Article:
– excerpts from Tenzin Wangyal Rinpoche’s book Healing With Form, Energy and Light
Everyone in samsara has problems. That is the nature of samsara. Practice will not make anyone problem-free as long as one is in samsara, despite what many Westerners seem to believe. People often ask me if people who always abide in the natural state get ill. Even people who abide continuously in this state – if they have a body! – will become ill if they live long enough. The rent still has to be paid, the car needs gas, food must be bought, relationships have difficulties, and finally the body dies.
Though practice will not remove all the difficulties of a life, it will lead the practitioner to better ways to deal with problems. This is a much bigger statement than it sounds, because in the practices the emphasis is on how to be rather than on the problem. Most people don’t know how to be with a problem and often don’t have a good method of working with difficulties. Instead, they have the pervasive idea that problems have substantial causes and that the resolution of problems lies there. In psychotherapy it’s common to think that problems begin at a certain point in life as a result of certain situations, and that the particular time and situation must be dealt with in order to remove the problems. This may be so for particular problems, but suffering begins long before childhood, long before birth. No matter how perfect the childhood, everyone will still have problems.
As practitioners, we are taught to think about the gift of the precious human body. We have been born in places where the dharma is taught, at a time when teachers are accessible and where transmission is obtainable. We live where there is the political freedom to follow our spiritual paths. Our living conditions are good and we have the leisure to practice.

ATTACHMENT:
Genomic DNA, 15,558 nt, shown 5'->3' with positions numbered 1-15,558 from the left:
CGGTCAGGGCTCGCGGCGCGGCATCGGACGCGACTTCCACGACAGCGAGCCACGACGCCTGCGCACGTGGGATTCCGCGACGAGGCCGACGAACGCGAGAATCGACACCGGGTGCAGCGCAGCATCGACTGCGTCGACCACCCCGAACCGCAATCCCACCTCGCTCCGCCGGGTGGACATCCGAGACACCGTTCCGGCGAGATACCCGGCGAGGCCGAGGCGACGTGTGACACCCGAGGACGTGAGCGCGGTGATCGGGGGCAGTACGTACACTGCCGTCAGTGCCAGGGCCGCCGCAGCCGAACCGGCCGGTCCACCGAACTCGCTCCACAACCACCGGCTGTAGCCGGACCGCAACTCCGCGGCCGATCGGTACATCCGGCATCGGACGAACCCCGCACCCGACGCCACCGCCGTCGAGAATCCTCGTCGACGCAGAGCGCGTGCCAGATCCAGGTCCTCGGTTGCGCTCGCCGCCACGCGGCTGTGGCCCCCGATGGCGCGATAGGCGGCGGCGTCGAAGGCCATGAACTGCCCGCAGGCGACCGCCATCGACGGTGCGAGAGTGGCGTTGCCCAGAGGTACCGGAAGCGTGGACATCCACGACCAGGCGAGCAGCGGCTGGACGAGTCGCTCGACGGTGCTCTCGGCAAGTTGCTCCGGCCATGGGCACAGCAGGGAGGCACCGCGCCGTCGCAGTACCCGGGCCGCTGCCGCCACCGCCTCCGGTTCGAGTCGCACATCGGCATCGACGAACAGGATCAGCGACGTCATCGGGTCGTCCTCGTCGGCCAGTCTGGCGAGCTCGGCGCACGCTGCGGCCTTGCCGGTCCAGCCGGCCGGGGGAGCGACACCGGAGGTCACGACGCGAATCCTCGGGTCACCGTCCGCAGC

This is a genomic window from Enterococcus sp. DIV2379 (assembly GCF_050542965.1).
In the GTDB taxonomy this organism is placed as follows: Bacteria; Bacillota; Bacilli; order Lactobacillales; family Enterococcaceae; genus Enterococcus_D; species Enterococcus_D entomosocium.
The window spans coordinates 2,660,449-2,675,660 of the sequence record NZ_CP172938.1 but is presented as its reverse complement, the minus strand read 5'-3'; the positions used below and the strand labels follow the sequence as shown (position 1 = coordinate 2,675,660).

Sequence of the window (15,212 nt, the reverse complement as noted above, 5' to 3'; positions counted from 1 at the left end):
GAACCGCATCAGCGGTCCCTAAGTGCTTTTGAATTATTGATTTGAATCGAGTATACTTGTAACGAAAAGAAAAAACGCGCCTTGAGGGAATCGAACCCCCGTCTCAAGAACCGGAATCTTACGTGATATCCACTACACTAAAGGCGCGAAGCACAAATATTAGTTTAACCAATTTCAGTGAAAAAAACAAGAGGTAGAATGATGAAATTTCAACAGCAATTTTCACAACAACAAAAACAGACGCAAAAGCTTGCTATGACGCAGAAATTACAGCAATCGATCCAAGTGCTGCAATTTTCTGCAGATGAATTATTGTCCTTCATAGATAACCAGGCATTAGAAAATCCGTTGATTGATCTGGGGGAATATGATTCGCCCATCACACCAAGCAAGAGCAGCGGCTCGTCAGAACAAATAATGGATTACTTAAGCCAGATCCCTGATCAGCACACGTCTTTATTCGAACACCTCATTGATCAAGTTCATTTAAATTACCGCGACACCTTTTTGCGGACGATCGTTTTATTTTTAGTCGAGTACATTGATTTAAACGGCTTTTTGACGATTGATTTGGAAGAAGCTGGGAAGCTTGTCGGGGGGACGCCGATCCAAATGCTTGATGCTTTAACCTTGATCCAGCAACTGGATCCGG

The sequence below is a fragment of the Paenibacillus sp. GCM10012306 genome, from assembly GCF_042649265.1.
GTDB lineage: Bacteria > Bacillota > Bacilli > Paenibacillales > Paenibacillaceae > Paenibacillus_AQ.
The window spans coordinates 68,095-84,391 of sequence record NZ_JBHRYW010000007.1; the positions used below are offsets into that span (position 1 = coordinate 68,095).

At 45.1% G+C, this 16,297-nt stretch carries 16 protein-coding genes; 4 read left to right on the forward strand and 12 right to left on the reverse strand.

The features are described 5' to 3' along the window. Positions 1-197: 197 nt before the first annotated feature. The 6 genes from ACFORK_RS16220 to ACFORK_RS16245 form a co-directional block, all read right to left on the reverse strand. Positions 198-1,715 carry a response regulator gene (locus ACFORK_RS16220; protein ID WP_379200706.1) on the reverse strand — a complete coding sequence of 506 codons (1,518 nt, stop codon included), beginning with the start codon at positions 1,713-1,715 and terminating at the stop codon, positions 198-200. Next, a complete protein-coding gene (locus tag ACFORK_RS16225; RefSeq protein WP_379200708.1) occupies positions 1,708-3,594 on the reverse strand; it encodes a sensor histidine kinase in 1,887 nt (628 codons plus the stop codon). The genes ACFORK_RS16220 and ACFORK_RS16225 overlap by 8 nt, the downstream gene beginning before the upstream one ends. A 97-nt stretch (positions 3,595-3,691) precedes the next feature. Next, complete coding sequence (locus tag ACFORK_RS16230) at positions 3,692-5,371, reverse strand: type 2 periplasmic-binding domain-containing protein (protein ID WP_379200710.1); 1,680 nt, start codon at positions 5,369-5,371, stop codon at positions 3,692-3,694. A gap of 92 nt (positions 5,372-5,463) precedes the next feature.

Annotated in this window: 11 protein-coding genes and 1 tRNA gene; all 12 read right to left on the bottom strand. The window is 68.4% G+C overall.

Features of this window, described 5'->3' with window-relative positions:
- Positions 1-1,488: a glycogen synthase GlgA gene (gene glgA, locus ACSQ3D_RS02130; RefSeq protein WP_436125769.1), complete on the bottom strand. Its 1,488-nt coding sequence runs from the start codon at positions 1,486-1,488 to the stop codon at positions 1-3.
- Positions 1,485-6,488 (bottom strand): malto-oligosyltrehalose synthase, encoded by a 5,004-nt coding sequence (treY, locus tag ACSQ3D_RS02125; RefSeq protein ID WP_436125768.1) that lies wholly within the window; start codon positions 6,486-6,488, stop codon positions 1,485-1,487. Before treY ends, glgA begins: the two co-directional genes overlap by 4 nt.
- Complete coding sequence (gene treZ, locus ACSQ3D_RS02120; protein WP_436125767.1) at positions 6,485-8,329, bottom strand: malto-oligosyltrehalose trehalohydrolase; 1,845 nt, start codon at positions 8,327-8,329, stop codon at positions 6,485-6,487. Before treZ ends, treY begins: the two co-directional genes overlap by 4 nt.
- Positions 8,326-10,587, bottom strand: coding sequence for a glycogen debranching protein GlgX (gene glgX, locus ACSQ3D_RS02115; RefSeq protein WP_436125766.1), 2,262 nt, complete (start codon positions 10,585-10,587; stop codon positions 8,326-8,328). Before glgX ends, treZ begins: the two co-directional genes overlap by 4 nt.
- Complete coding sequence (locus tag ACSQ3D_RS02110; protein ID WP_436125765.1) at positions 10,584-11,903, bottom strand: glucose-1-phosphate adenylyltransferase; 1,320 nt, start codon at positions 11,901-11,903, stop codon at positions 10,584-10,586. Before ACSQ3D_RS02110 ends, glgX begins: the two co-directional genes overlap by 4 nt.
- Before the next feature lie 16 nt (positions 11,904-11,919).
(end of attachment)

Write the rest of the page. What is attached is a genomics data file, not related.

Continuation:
What we often lack is the recognition of the gifts we have already received. Sometimes we remember how good our lives are when we are brushed by tragedy, but then, caught up again in our normal lives, we forget. We are driven away from gratitude and appreciation by dark and negative forces, by habitual dissatisfaction and constant stimulation. When others have more than us, we feel envy, but in a world where so many people have less than us, we often don’t recognize how fortunate we are.
The teachings often focus on view, meditation, and behavior. What this means is that the way we see determines how we feel and think. And how we feel and think determines how we act. When we look from a dualistic viewpoint, we see an imperfect world and we live as troubled, imperfect beings in that imperfect world. When we see the world in its perfection, just as it is, we are buddhas, living in a pure land, surrounded by other buddhas.
Until we have pure vision and realize the perfection of the world and the beings in it, it is helpful if we can accept the imperfections of the world as a natural part of life, as the material with which we can work. When we turn away from any aspect of the world, we turn away from parts of ourselves. By opening to the world and accepting it as it is, we open to deeper dimensions of our own being. Complete acceptance is the end of hope and fear, the end of fantasies of the past and future. It is living entirely in the present, in what actually is.
Tenzin Wangyal Rinpoche’s book Healing With Form, Energy and Light: The Five Elements in Tibetan Shamanism, Tantra, and Dzogchen, published by Snow Lion Publications, is available through Ligmincha’s Bookstore.